Since we’ve already hit the first days of summer, it reminded me that thirty years ago we had a landmark season of genre cinema in 1982 with E.T., Tron, The Road Warrior, Star Trek II and Conan the Barbarian.
And somehow, God knows how I forgot, geeks recently celebrated the anniversary of one of the best genre classics ever, John Carpenter’s remake of The Thing, which was released on June 25, 1982.
In the summer of ’82, there was a blockbuster hitting theaters practically every week, and funny enough, two of the best remembered films of that summer, The Thing and Tron, were not hits when they were first launched. In fact, critics hated The Thing, and the film’s failure devastated John Carpenter, because he gave the remake everything he had.
Carpenter was a huge fan of the original, and at first was hesitant about remaking one of his favorite films, but he realized he could do it closer to the short story, “Who Goes There?,” and do the film his own way.
“Universal was excited by The Thing,” says Mick Garris, who was a publicist at the studio at the time. “They thought it was going to be a big movie. But when it became clear that E.T. was what audiences were looking for… I think they gave The Thing a good push, but when it didn’t initially resonate with an audience, I think they gave up real quick. E.T. really reached out and touched people’s hearts in a special way, where a more subversive movie like The Thing takes a while to gather its momentum. Hindsight is something that’s been kind to The Thing.”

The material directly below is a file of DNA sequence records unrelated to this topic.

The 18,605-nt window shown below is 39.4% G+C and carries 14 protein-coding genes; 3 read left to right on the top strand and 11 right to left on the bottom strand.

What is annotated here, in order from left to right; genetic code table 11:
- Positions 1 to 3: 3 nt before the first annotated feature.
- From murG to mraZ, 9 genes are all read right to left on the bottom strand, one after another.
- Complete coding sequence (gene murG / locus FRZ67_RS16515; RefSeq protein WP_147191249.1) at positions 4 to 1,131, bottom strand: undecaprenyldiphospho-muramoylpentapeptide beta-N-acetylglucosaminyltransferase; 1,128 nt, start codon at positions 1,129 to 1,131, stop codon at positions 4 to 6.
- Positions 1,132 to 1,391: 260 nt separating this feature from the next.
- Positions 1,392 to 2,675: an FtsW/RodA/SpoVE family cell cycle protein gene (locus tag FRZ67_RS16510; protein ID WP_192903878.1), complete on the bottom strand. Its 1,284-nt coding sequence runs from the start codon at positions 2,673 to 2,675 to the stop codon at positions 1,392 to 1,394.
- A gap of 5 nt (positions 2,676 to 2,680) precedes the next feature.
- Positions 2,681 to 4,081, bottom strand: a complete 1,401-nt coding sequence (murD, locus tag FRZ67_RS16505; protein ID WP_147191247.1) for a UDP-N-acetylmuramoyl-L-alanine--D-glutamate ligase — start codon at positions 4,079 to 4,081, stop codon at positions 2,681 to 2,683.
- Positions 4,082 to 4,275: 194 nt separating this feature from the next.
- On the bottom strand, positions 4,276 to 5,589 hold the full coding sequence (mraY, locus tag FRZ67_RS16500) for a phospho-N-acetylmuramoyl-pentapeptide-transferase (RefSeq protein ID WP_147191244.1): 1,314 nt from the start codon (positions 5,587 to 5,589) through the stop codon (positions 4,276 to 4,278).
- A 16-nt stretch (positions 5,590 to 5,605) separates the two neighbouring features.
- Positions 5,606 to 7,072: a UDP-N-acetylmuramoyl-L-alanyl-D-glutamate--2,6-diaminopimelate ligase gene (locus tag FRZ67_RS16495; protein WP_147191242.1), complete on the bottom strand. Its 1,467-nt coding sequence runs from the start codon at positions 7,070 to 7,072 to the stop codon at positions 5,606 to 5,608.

But where E.T. was right on time for audiences that summer, Carpenter’s remake of The Thing was very ahead of its time, and it took the public a while to catch up to what Carpenter made. Many were appalled by the film’s gore, but make-up master Rob Bottin broke incredible new ground, and his effects still hold up today because they were done live on a stage without CGI.
These days there’s so many remakes, it’s a given they won’t be as good as the original, but with The Thing, Carpenter absolutely made an equal to the original, and he also surpassed it in many ways. As David Foster, producer of The Thing, says, “People appreciate what John did more today. It’s actually better now to my eyes. It’s a lot more tense. I think John was at the top of his game. He really knew how to scare the sh*t out of you.”
And as make-up genius Rick Baker, who was Rob Bottin’s mentor, says, “When I saw The Thing, I was just as blown away as anyone else was. In the old days Rob Bottin and I would sit around and go, ‘Wouldn’t it be cool if we did this? Wouldn’t it be cool if we did that? We talked about things that would be cool to do, then he did ’em all in that movie!”